By the time he was 45, Johnny was finding it hard to keep up the pace of American Circus life, so after an absence of 9 years he decided to return home. He had accumulated a lot of money and, before leaving, was presented with a diamond-studded brooch shaped as a harp, in appreciation of his clowning and songwriting. Perhaps the critique that gave him most satisfaction was the one written by the “New York Dispatch”:
“The songs written by Patterson are full of real Irish humour, and unlike many other so called delineators of Irish character, he tries to elevate his fellow countrymen in the eyes of the public, rather than degrade them”.
Back in Ireland in 1885, Johnny was reunited with his family and he bought a house at 77 Corporation Street, Belfast, where his wife Selena was based. Johnny was still a big name in Ireland despite his absence. He planned to put his own circus on the road, but in the meantime joined Lloyds Mexican Circus. He now had star quality about him and lived up to his reputation. A visitor to one of Lloyds venues noted, “the Irish clown from New York, in the midst of all, self-satisfied, bland, and smoking a large cigar”. He was also drinking heavily but always paced himself . A colleague said: “it was customary for Patterson to have a glass of good Irish whiskey at breakfast and this continued in lesser amounts for most of the day. He was never fully inebriated, but habitually mellow and good natured”. However there were exceptions. Circus owner James Lloyd wrote in his biography an account of the following incident which occurred in Cookstown:
“Patterson got drunk and went into the ring to do his act, during which he began to run me down and told the audience that I was a Protestant and ought not to be in Ireland. Those of the clown’s faith got up from their seats, and were halfway into the ring when I asked Patterson what the cause was of all this. I told the audience I engaged Patterson from America and he was earning £18 a week, so he was not doing bad by me. I stood firm and told the audience that they had not paid their money for this unseemly conduct. The show continued. After Patterson had sung his songs and left the ring, I said to him, ‘Johnny, I never thought you’d treat me as you have done after being such good friends’. He apologised for his behaviour and as he had now sobered up, I asked him to do me a favour. ‘Sure Mr. Lloyd,’ he said, so at my request he went back into the ring and apologised to the audience.”
During March of the following season, 1886, Fred Ginnett’s circus playing at Earlsfort Terrace Dublin, proudly advertised “the world renowned Patterson” while at the end of the month, Johnny played a weeks engagement at Dan Lowrey’s Star Variety Theatre (now the Olympia) billed as “the famous Hibernian clown and Irish piper. He was then booked as principal clown for Powell and Clarkes Great Paragon Circus which was touring Ireland. This was a big show, with 130 horses, 35 carriages, elephants, camels, a staff of 120 and a big top which could accommodate 7,000. Having learnt much from American showmanship, Johnny set about telling his public of his plans by placing bill posters throughout the country, boldly announcing:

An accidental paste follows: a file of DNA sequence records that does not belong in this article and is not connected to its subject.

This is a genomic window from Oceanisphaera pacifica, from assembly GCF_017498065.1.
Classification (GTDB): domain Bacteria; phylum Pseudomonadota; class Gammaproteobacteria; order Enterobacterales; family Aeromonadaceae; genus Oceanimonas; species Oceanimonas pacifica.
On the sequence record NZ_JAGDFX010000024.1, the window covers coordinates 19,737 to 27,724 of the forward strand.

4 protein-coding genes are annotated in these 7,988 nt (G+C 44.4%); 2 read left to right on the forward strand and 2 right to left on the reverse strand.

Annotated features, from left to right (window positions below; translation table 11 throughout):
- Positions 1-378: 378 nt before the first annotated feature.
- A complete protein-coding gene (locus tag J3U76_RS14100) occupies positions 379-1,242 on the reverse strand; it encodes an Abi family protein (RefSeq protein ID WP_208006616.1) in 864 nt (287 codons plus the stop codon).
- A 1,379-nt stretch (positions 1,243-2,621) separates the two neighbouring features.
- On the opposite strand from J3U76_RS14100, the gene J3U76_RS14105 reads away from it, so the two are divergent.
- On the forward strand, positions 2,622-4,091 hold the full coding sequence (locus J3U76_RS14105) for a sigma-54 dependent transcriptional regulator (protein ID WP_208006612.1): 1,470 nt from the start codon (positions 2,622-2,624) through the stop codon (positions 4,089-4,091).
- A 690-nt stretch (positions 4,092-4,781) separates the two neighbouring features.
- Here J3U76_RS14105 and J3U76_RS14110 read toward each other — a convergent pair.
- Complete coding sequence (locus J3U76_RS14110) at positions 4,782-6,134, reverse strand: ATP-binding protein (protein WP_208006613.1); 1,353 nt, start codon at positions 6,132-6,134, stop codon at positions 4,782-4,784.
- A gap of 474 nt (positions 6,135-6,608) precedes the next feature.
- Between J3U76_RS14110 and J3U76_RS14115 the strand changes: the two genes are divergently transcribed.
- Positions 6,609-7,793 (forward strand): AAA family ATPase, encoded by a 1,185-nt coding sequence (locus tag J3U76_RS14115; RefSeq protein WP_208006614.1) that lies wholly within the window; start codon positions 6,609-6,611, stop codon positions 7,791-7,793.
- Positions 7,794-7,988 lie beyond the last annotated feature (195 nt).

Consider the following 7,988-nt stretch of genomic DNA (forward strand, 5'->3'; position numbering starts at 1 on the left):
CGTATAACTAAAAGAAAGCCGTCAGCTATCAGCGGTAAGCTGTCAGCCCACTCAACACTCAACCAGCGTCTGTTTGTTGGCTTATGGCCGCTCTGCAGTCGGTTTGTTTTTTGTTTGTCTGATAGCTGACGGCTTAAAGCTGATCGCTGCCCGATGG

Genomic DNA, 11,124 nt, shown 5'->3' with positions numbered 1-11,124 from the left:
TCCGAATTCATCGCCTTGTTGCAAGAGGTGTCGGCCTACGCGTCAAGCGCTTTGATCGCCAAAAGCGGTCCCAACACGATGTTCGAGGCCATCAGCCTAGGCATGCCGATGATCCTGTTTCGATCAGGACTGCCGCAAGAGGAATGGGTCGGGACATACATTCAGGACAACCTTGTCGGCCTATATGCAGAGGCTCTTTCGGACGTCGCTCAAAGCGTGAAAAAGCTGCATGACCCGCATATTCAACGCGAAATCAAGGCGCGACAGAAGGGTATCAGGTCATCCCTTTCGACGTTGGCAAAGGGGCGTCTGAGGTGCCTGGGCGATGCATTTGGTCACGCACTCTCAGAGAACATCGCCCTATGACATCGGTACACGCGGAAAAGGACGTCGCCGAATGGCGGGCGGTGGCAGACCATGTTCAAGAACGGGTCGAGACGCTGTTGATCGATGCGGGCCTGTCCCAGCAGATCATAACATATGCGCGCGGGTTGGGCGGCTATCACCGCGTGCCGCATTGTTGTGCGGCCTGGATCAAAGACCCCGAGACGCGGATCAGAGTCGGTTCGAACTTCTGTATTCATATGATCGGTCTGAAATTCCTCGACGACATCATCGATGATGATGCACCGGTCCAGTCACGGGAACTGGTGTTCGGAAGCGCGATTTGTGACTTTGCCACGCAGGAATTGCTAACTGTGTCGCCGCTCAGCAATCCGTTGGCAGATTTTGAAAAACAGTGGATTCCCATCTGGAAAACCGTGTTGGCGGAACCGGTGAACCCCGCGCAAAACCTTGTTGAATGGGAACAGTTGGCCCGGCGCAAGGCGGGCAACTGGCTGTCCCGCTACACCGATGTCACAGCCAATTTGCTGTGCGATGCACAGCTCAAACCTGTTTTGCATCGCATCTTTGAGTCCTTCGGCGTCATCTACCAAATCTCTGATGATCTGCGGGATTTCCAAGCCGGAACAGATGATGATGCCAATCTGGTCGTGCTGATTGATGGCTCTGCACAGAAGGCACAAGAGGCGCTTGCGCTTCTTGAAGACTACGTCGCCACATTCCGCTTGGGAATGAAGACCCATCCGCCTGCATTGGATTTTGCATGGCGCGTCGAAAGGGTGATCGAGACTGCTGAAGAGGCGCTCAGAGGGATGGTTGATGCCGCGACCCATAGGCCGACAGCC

The show opened in Belfast in April and played the main Northern towns before heading South. On June 10 news reached them that fierce sectarian street riots had broken out in Belfast on the previous night and seven people had been killed. Johnny feared for the safety of his family because their home was close-by to where the riots started, in the docks area. The show moved on to Wicklow village, Baltinglass, on June 27th, where Johnny received a wire informing him that his wife Selena had died of consumption in the Belfast workhouse. There are no records to show what circumstances brought her to the workhouse. In the tradition of the circus the show went on and nobody in the audience that night knew of the contents of the telegram. The two children were sent to his sister’s home in Killaloe and Johnny continued the season.
During the summer, the show crossed the path of a small competitor, Keeley’s circus, owned by an Australian, Joe Keeley. He had previously run a circus called Lovett Keeley and Ohmy. A description of Keeley’s circus tells us, “it was not a big show, 12 wagons, 20 horses and a one pole tent. Keeley acted as proprietor, tentmaster and ringmaster”. Johnny briefly met Keeley, but by the end of the season he had made a big decision, he would not return to America. Instead, he presented himself at Keeley’s Winter Quarters in the Northern town of Lisnaskea, with a proposition to become his partner and star attraction. Keeley readily agreed, for business had been bad that season. In Middletown, his sharp shooter, Harry Lyons, had accidentally shot dead one of the audience during his act, resulting in Lyons’ arrest and the public shunning of the show.
1887 saw Keeley and Patterson’s circus on the road. Johnny’s 12 year old son wanted to become a circus artist and was brought along to learn the business. Johnny’s name, as expected, attracted the customers and business boomed. In the Spring, the show visited the small Co. Westmeath town of Castlepollard where Johnny stayed in Hugh Coghlan’s Hotel. There he met a young waitress named Bridget Murray, described as “a strapping fine girl in her early twenties, above the average height, dark complexion and a wealth of black hair”. Johnny invited her to the show and when he saw her that night in a ring-side seat, he sang to her a slightly changed version of his song “Bridget Donahue”.
“Bridget don’t know who,
I really do love you,
The season continued with good business. In July, Johnny’s daughter Bridget, now 17, married Mathew Tuohy, a Latin teacher from Feakle, Johnny’s birthplace. The couple settled in Killaloe Co. Clare. Through the rest of the year, Johnny corresponded with the other Bridget and when the show called at Castlepollard the following year, they were married on April 11th in St. Michael’s church , .